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OUTDOORS: Park Service shuns hunters in its deer-thinning project
THE NATIONAL PARK Service needs to kill nearly 3,000 deer on three nearby national battlefields. Deer are causing major damage to vegetation. The draft management plan out for public comment will use “sharpshooters” at an estimated cost of $1.067 million to taxpayers as its centerpiece solution.
The battlefields—Manassas in Virginia and Monocacy and Antietam in Maryland—have deer populations estimated at several times the desirable capacity of the land. In the latest 2011 count, estimated deer densities were 131 per square mile at Antietam, 236 at Monocacy and 172 at Manassas. Sustainable densities are estimated at about 15–25 per square mile, the plan states. Manassas is targeted for a 1,600-deer reduction.
Bryan Gorsira, an NPS natural resources manager involved in drafting the plan, said the meat from deer killed by sharpshooters would be donated or disposed of.
Birth control and fence construction also were considered. Hunting is not being considered as an option, according to Gorsira.
Gorsira explained Congress would have to pass a law specifically authorizing hunting, as a discretionary or mandated activity, at one or more of the battlefield parks. He said NPS management policies specifically prohibit hunting in parks.
The NPS policy also stipulates that where “hunting activity is not mandated but is authorized on a discretionary basis under federal law, it may take place only after the service has determined that the activity is an appropriate use and can be managed consistent with sound resource management principles.”
Several state and federal officials with whom I spoke about this issue feel the NPS is decidedly biased against hunting as a solution to wildlife management problems. Gorsira confirmed that the NPS made no effort to get the prohibition on hunting lifted for the purposes of this deer management plan.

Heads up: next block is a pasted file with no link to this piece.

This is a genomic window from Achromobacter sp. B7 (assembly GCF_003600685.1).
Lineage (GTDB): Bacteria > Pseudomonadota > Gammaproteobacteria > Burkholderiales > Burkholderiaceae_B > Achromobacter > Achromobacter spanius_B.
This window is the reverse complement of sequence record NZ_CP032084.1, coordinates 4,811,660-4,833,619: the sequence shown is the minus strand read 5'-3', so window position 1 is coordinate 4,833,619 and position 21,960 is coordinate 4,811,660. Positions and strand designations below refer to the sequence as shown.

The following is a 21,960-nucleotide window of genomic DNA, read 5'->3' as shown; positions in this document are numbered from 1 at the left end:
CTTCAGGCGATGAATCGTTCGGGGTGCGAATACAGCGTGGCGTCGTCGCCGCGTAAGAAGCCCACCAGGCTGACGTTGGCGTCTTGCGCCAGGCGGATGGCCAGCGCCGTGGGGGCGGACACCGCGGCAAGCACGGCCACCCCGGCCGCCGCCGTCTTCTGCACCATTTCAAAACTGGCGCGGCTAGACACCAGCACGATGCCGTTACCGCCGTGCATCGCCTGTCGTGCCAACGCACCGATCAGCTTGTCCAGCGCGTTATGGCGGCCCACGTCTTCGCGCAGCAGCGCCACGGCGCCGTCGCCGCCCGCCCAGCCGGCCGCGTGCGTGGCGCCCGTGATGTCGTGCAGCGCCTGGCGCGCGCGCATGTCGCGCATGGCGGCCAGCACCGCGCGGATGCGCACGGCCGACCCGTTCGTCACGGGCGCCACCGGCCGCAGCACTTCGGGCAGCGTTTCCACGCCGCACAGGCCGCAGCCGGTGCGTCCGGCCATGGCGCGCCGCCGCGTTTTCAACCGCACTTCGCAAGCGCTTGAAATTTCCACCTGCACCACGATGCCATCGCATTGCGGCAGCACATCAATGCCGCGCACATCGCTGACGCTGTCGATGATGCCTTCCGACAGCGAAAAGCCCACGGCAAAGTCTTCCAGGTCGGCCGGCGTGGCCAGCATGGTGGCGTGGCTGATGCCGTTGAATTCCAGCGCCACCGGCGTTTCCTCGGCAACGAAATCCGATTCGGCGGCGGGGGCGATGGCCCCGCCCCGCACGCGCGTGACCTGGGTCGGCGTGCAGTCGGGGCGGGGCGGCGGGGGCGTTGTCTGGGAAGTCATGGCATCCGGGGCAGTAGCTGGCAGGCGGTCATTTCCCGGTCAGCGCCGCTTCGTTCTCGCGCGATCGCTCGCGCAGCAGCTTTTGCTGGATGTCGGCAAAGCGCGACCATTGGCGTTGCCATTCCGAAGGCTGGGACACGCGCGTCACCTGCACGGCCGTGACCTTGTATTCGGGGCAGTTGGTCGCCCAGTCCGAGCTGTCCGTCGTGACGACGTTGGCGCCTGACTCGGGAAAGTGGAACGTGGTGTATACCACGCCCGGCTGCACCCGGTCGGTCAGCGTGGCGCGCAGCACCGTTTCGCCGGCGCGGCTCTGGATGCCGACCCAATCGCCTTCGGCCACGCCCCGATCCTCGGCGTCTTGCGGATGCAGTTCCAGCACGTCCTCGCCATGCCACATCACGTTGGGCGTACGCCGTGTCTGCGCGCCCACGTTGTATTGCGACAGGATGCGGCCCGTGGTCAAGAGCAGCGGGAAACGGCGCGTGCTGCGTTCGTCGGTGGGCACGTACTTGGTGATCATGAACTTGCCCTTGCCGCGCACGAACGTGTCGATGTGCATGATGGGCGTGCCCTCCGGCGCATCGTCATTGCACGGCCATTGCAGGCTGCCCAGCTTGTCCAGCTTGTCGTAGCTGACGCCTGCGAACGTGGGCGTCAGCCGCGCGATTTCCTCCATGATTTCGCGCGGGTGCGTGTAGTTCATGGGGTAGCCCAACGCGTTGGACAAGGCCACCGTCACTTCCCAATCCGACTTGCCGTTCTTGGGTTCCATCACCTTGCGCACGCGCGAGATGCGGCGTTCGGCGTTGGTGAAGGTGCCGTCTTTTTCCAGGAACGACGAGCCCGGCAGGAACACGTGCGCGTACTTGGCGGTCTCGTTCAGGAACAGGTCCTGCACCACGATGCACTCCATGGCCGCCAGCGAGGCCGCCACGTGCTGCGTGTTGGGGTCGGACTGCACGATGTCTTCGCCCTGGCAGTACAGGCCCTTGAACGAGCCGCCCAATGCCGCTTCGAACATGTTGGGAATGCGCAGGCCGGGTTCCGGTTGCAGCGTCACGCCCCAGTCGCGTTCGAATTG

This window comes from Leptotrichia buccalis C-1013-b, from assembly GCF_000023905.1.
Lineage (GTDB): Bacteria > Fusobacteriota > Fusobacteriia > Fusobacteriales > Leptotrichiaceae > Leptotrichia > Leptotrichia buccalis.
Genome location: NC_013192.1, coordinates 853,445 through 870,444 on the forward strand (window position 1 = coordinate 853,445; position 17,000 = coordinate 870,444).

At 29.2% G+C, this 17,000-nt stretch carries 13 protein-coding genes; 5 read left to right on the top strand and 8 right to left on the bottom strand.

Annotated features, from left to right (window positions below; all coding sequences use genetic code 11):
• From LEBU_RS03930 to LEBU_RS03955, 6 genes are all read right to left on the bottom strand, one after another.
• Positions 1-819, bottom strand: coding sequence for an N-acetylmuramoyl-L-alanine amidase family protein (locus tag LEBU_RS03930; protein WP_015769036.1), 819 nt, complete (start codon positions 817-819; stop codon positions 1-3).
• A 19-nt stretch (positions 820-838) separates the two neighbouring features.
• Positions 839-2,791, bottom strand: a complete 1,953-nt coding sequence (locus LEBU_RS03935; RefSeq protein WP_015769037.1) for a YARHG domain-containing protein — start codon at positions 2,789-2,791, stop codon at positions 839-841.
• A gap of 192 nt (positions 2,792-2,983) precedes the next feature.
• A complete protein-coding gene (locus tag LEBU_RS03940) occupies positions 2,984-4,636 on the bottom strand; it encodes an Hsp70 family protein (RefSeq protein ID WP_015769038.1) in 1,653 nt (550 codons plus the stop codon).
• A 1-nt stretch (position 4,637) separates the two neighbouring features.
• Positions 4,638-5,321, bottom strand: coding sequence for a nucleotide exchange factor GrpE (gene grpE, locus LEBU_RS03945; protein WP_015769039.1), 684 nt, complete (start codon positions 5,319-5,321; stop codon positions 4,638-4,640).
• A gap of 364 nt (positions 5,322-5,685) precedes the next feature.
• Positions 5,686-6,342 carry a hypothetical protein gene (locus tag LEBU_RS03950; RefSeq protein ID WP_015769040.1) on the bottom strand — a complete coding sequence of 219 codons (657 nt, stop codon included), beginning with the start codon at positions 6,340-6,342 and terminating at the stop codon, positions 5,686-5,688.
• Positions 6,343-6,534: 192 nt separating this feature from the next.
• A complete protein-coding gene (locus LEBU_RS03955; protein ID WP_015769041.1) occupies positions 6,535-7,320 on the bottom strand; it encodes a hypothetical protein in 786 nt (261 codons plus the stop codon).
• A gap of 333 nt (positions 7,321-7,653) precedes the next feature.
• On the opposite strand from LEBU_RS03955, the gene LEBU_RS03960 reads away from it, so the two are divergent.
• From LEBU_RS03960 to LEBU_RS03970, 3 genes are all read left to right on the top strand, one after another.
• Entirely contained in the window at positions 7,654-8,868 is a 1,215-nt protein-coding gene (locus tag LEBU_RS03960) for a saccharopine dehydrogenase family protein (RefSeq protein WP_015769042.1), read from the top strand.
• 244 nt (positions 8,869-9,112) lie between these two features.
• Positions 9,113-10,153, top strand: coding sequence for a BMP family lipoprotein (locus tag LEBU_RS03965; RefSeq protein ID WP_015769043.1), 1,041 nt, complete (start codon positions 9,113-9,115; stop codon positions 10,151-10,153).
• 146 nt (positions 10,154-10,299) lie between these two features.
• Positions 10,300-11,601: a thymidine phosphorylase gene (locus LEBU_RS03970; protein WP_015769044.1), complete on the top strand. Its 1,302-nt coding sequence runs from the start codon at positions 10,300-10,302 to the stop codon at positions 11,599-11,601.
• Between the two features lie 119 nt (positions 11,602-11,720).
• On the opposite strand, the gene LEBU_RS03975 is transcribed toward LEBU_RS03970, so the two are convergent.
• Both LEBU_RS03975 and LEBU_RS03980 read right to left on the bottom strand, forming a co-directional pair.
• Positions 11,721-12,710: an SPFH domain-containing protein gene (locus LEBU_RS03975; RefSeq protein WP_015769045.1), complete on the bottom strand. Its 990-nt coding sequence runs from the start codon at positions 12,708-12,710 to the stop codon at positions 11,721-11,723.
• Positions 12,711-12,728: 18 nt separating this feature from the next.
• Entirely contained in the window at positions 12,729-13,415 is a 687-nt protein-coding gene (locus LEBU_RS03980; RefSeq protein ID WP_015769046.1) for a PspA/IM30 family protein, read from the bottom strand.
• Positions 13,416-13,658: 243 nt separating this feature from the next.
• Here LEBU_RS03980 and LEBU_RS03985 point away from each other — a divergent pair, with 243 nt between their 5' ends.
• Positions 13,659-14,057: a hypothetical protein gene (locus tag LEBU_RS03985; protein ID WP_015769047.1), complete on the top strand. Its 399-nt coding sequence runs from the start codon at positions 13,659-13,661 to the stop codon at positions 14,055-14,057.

The term “hunting” is a bloody shirt easily waved by some activist groups. Any talk of hunting in a park becomes a fund-raising tool for such organizations.
Yet Congressional Sportsmen’s Foundation Vice-President of Policy Gary Kania wonders how organized hunts and organized culling operations substantially differ, except for cost. Each operates safely using tight risk-management protocols.
In Colorado, where elk were overpopulating Rocky Mountain National Park, the Colorado Wildlife Commission passed in 2006 a resolution calling for hunters to be part of the management solution. In 2008, the park service began implementing a 20-year plan to cull the herd by hundreds of animals using park employees and qualified volunteers.
The draft plan for the three local battlefield parks basically states that qualified volunteers aren’t up to snuff when dealing with the deer on the thousands of acres being addressed here.
Interestingly, in the elk management plan the NPS carefully tried to differentiate between hunting and culling, coming up with its own definition of hunting as “a recreational activity that includes elements of fair chase and personal take of the meat. Hunting is administered by the state fish and game agency.” That doesn’t match the dictionary definitions.
Culling is defined by NPS as “a conservation tool to reduce animal populations that have exceeded the carrying capacity of their habitat.” They add culling is efficient, humane and done under controlled circumstances.
For many people, though, that culling definition sounds like organized hunting.
Asks Kania: “Wouldn’t it be better to save the million dollars and invest in a new trail head, or kiosk, or some other feature that would enhance the visitor experience versus paying sharpshooters?”
SURROUNDED BY HUNTS
The park service seems to be alone in terms of government reluctance in this region to include hunting as a deer management solution.
Terry Lasher manages the 444-acre Conway/Robinson State Forest in Prince William County, near Manassas Battlefield. He said he’s offered assistance to the park service and shared details about their safely managed hunts, which take about 35 deer annually and only cost about $200 for support materials. Hunters purchase a $15 state forest stamp.
“Hunters, to us, are a management tool,” Lasher said. “We’re more about the cheapest, simplest solution.”
The draft plan for battlefield deer management is open for public comment through Sept. 27. Said Gorsira: “I do not know about the potential for changes to park management and policy but certainly people can write their congressman concerning laws they wish to be changed.”
To see the plan and comment, go to parkplanning.nps.gov/battlefielddeerplan.
Ken Perrotte can be reached at The Free Lance–Star, 616 Amelia Street, Fredericksburg, Va. 22401, by fax at 373-8455 or e–mail at email@example.com.
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